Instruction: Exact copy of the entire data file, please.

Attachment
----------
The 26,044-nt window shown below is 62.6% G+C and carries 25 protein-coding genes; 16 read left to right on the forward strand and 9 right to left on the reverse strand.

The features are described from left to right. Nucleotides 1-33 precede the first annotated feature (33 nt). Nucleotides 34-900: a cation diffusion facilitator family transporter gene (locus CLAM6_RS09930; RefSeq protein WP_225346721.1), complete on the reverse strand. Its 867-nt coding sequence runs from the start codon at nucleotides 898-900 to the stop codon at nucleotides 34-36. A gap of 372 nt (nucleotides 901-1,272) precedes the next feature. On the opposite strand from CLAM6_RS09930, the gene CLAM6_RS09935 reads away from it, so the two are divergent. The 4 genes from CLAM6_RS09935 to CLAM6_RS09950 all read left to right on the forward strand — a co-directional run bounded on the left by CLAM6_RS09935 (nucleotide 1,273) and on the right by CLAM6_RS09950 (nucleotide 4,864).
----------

The 26,044-nt window shown below is 62.6% G+C and carries 25 protein-coding genes; 16 read left to right on the forward strand and 9 right to left on the reverse strand.

The features are described from left to right. Nucleotides 1-33 precede the first annotated feature (33 nt). Nucleotides 34-900: a cation diffusion facilitator family transporter gene (locus CLAM6_RS09930; RefSeq protein WP_225346721.1), complete on the reverse strand. Its 867-nt coding sequence runs from the start codon at nucleotides 898-900 to the stop codon at nucleotides 34-36. A gap of 372 nt (nucleotides 901-1,272) precedes the next feature. On the opposite strand from CLAM6_RS09930, the gene CLAM6_RS09935 reads away from it, so the two are divergent. The 4 genes from CLAM6_RS09935 to CLAM6_RS09950 all read left to right on the forward strand — a co-directional run bounded on the left by CLAM6_RS09935 (nucleotide 1,273) and on the right by CLAM6_RS09950 (nucleotide 4,864).